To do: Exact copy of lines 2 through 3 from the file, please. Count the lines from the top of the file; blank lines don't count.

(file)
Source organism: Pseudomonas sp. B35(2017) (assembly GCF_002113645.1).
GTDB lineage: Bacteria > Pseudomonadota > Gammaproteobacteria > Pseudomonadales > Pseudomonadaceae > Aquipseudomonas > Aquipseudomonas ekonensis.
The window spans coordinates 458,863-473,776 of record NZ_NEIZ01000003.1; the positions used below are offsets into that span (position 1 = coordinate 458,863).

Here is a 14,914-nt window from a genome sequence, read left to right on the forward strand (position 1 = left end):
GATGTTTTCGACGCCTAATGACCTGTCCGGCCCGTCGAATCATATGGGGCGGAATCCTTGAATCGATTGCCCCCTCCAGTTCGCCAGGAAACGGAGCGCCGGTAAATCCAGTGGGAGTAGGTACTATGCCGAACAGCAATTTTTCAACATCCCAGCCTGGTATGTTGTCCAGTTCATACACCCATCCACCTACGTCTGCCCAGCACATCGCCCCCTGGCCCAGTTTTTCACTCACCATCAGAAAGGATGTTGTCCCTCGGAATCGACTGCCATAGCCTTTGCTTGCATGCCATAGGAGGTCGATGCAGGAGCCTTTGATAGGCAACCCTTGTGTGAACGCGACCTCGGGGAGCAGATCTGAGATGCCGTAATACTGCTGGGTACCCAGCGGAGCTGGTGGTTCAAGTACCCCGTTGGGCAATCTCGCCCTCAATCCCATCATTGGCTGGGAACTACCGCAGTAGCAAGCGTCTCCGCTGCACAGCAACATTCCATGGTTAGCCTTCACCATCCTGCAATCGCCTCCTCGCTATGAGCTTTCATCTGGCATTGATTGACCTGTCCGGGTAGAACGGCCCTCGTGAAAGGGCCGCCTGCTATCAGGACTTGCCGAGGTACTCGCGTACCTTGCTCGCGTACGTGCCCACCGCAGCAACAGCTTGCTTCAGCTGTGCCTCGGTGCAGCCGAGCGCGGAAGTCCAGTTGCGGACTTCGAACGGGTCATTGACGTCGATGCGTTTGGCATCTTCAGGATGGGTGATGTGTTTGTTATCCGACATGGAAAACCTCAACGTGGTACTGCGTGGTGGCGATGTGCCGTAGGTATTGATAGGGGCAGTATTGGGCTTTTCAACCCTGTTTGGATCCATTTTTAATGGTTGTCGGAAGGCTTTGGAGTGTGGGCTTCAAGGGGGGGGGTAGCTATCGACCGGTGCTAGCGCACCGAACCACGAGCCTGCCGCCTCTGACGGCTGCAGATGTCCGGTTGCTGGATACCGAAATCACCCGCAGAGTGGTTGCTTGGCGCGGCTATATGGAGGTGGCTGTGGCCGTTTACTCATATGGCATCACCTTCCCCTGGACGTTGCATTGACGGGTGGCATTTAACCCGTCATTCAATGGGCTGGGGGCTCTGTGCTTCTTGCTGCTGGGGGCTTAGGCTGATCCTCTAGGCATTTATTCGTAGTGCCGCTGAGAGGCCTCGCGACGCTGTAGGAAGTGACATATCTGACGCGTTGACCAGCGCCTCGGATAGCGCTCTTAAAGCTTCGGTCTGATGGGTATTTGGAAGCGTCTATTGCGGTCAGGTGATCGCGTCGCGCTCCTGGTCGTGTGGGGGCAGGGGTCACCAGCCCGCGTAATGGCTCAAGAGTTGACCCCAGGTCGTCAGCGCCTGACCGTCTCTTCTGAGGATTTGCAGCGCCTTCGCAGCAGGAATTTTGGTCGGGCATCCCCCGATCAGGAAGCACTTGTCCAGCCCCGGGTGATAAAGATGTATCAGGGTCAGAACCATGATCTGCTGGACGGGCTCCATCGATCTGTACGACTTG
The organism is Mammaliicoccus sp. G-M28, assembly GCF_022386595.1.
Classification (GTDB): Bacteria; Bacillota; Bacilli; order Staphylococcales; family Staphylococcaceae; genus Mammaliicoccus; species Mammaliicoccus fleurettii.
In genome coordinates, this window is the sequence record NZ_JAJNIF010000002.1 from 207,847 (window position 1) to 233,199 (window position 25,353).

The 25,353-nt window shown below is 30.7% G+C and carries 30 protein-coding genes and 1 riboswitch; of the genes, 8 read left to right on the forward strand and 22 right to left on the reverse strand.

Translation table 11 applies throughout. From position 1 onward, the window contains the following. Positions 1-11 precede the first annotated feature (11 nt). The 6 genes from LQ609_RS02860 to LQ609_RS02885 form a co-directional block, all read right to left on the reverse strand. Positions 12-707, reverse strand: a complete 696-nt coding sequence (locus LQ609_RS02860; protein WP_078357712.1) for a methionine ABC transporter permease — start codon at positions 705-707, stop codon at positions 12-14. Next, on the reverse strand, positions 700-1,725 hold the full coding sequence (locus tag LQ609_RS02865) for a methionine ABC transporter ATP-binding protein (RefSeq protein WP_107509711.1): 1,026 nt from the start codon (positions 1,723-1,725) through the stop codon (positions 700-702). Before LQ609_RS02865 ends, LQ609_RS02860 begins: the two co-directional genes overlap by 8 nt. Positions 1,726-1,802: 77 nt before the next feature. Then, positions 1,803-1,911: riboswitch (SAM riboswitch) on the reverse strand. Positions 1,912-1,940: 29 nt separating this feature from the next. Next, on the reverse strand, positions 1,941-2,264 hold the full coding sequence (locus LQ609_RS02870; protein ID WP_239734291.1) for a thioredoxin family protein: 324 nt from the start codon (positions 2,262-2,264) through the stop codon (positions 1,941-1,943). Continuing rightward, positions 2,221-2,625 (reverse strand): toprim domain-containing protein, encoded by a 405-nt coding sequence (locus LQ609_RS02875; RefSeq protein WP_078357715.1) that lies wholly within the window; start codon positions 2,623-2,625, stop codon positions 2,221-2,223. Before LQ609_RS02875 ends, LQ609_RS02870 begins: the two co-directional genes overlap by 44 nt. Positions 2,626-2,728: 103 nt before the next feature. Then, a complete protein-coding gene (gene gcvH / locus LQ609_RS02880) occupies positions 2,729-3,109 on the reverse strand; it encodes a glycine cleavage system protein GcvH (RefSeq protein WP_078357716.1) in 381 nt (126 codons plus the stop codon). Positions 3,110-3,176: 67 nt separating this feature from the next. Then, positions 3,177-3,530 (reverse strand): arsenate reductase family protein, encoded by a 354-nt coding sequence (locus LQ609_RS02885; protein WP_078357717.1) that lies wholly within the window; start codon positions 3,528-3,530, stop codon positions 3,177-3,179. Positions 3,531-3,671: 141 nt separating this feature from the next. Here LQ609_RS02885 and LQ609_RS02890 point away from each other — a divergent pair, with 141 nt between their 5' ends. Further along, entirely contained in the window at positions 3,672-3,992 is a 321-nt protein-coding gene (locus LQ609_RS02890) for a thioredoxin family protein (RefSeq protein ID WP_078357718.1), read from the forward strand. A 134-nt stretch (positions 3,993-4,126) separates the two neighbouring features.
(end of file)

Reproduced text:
GTDB lineage: Bacteria > Pseudomonadota > Gammaproteobacteria > Pseudomonadales > Pseudomonadaceae > Aquipseudomonas > Aquipseudomonas ekonensis.
The window spans coordinates 458,863-473,776 of record NZ_NEIZ01000003.1; the positions used below are offsets into that span (position 1 = coordinate 458,863).